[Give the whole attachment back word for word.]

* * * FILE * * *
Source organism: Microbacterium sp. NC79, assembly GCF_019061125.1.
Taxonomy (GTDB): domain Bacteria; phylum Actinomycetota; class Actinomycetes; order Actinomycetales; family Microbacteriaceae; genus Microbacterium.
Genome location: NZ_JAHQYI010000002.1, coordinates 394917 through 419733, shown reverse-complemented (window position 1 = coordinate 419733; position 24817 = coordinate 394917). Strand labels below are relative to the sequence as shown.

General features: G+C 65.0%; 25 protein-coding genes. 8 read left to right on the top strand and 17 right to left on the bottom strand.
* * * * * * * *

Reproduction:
Source organism: Microbacterium sp. NC79, assembly GCF_019061125.1.
Taxonomy (GTDB): domain Bacteria; phylum Actinomycetota; class Actinomycetes; order Actinomycetales; family Microbacteriaceae; genus Microbacterium.
Genome location: NZ_JAHQYI010000002.1, coordinates 394917 through 419733, shown reverse-complemented (window position 1 = coordinate 419733; position 24817 = coordinate 394917). Strand labels below are relative to the sequence as shown.

General features: G+C 65.0%; 25 protein-coding genes. 8 read left to right on the top strand and 17 right to left on the bottom strand.